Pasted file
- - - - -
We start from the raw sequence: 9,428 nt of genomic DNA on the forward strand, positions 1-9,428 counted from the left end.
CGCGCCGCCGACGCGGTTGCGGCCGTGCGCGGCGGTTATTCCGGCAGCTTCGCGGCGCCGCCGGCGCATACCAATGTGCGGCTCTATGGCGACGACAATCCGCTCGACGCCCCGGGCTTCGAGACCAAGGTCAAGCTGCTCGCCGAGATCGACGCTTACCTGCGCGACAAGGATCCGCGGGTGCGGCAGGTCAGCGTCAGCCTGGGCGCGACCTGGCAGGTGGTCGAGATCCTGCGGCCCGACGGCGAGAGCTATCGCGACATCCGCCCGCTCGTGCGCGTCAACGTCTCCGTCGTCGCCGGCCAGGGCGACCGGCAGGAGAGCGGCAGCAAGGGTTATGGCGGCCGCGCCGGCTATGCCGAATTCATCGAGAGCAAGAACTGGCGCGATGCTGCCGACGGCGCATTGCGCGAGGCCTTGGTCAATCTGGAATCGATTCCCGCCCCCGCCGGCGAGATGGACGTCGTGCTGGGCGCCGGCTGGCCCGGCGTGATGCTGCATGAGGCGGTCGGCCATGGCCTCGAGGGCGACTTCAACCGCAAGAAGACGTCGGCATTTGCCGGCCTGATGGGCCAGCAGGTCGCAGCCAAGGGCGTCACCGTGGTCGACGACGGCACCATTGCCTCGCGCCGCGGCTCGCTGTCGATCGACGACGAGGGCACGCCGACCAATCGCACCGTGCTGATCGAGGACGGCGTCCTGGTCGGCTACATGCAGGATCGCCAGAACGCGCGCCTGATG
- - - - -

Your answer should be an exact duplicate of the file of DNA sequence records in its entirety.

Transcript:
We start from the raw sequence: 9,428 nt of genomic DNA on the forward strand, positions 1-9,428 counted from the left end.
CGCGCCGCCGACGCGGTTGCGGCCGTGCGCGGCGGTTATTCCGGCAGCTTCGCGGCGCCGCCGGCGCATACCAATGTGCGGCTCTATGGCGACGACAATCCGCTCGACGCCCCGGGCTTCGAGACCAAGGTCAAGCTGCTCGCCGAGATCGACGCTTACCTGCGCGACAAGGATCCGCGGGTGCGGCAGGTCAGCGTCAGCCTGGGCGCGACCTGGCAGGTGGTCGAGATCCTGCGGCCCGACGGCGAGAGCTATCGCGACATCCGCCCGCTCGTGCGCGTCAACGTCTCCGTCGTCGCCGGCCAGGGCGACCGGCAGGAGAGCGGCAGCAAGGGTTATGGCGGCCGCGCCGGCTATGCCGAATTCATCGAGAGCAAGAACTGGCGCGATGCTGCCGACGGCGCATTGCGCGAGGCCTTGGTCAATCTGGAATCGATTCCCGCCCCCGCCGGCGAGATGGACGTCGTGCTGGGCGCCGGCTGGCCCGGCGTGATGCTGCATGAGGCGGTCGGCCATGGCCTCGAGGGCGACTTCAACCGCAAGAAGACGTCGGCATTTGCCGGCCTGATGGGCCAGCAGGTCGCAGCCAAGGGCGTCACCGTGGTCGACGACGGCACCATTGCCTCGCGCCGCGGCTCGCTGTCGATCGACGACGAGGGCACGCCGACCAATCGCACCGTGCTGATCGAGGACGGCGTCCTGGTCGGCTACATGCAGGATCGCCAGAACGCGCGCCTGATG